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Copyright (c) 2014-2017 UL HPC Team firstname.lastname@example.org
UL HPC Tutorial: Create and reproduce work environments using Vagrant
/!\ IMPORTANT Up-to-date instructions for Vagrant can be found in the "Reproducible Research at the Cloud Era" Tutorial. Below instructions are probably outdated but kept for archive purposes.
Vagrant is a tool that allows to easily and rapidly create and configure reproducible and portable work environments using Virtual Machines. This is especially useful if you want to test your work in a stable and controlled environment and minimize the various unintended or untrackable changes that may occur on a physical machine.
In this tutorial, we are going to explain the steps to install Vagrant and create your first basic Linux Virtual Machine with it.
Our first step is to install VirtualBox, you can download and install the correct version for your operating system from the official website. In many Linux distributions it is provided as a package from the standard repositories, thus you can use your usual package manager to install it.
Once this prerequisite is met, we can install Vagrant. Download the correct version for your operating system on the official website and install it.
Using Vagrant to create a Virtual Machine
The main advantage of Vagrant is that it lets you import and use pre-configured Virtual Machines (called
boxes in this context) which can become bases for your own customizations (installed applications, libraries, etc). With Vagrant it becomes really fast and effortless to create and run a new Virtual Machine.
The Vagrant boxes contain the disk image of a VM without the virtual hardware details of the VM, which are initialized by Vagrant and can be edited by the user.
The first step is to choose a pre-configured box to use. It is possible to create your own from scratch yet this is not in the scope of the current tutorial. Freely available boxes can be found at the following two main sources:
The first catalog is the default box download location for Vagrant. This means that you can directly use the name of the boxes you find here with Vagrant (e.g.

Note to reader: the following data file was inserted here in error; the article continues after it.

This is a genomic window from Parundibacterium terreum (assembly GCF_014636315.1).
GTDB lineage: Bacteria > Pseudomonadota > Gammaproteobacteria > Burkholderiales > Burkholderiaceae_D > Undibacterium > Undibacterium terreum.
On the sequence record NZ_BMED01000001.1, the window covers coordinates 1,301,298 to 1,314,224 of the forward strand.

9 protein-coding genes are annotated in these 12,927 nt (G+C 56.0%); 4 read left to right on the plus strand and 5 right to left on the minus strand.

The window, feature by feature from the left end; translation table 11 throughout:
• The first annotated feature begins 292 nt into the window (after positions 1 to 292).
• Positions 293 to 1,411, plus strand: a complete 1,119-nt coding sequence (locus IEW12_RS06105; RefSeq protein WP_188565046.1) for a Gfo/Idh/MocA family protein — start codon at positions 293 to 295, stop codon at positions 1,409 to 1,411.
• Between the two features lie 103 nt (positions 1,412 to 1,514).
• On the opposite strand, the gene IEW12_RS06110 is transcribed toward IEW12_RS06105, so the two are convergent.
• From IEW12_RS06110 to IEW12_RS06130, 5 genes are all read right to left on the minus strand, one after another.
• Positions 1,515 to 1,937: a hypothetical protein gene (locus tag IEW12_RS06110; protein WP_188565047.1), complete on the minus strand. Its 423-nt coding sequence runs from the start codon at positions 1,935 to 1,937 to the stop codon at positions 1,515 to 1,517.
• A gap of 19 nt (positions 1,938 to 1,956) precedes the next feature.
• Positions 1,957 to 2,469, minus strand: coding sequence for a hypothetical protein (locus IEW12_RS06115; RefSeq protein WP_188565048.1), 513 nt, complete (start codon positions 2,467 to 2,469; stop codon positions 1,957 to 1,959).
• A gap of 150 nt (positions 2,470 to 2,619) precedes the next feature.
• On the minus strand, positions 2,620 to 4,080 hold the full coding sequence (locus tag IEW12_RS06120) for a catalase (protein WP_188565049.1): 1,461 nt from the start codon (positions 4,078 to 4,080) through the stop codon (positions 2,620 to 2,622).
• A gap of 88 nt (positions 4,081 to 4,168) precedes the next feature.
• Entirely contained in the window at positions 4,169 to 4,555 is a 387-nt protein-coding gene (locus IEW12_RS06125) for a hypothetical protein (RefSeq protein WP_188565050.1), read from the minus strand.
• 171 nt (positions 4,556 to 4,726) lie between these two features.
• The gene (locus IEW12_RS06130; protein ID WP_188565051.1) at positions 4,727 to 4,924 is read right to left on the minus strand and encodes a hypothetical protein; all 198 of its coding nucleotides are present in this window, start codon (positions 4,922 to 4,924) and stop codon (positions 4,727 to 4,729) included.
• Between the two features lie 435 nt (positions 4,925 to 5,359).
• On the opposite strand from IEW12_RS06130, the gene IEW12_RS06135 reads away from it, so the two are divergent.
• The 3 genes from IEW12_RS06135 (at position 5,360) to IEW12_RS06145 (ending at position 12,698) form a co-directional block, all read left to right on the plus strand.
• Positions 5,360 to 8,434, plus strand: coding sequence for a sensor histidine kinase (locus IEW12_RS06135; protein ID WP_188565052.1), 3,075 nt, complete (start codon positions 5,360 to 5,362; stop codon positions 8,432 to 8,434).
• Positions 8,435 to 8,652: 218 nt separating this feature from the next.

To use the second catalog you would additionaly need to provide the source box URL, yet this catalog provides a much richer variety of boxes.
Adding a new box
To add a box and make it usable in Vagrant, we are going to use the
vagrant box add command. In the example below we will add one box from each of the catalogs in order to present the different possibilities.
We are going to add the
ubuntu/trusty64 box from the Atlas catalog and the
Ubuntu 14.04 box (by its url) from the vagrantbox.es catalog.
To add the first box, we use the following command (which may take some time due to the time needed to download the box):
$> vagrant box add ubuntu/trusty64 ==> box: Loading metadata for box 'ubuntu/trusty64' box: URL: https://vagrantcloud.com/ubuntu/trusty64 ==> box: Adding box 'ubuntu/trusty64' (v14.04) for provider: virtualbox box: Downloading: https://vagrantcloud.com/ubuntu/boxes/trusty64/versions/14.04/providers/virtualbox.box ==> box: Successfully added box 'ubuntu/trusty64' (v14.04) for 'virtualbox'!
In this case, you just had to give the name of the box and Vagrant found the box by itself and added the box under the
To list the local boxes available to Vagrant for initialization of new VMs, we use the
vagrant box list command:
$> vagrant box list ubuntu/trusty64 (virtualbox, 14.04)
To add the second box, you need to use a slightly different syntax since you need to precise the name you want to give to the box as well as its source URL:
$> vagrant box add ubuntu14.04 https://github.com/kraksoft/vagrant-box-ubuntu/releases/download/14.04/ubuntu-14.04-amd64.box ==> box: Adding box 'ubuntu14.04' (v0) for provider: box: Downloading: https://github.com/kraksoft/vagrant-box-ubuntu/releases/download/14.04/ubuntu-14.04-amd64.box ==> box: Successfully added box 'ubuntu14.04' (v0) for 'virtualbox'!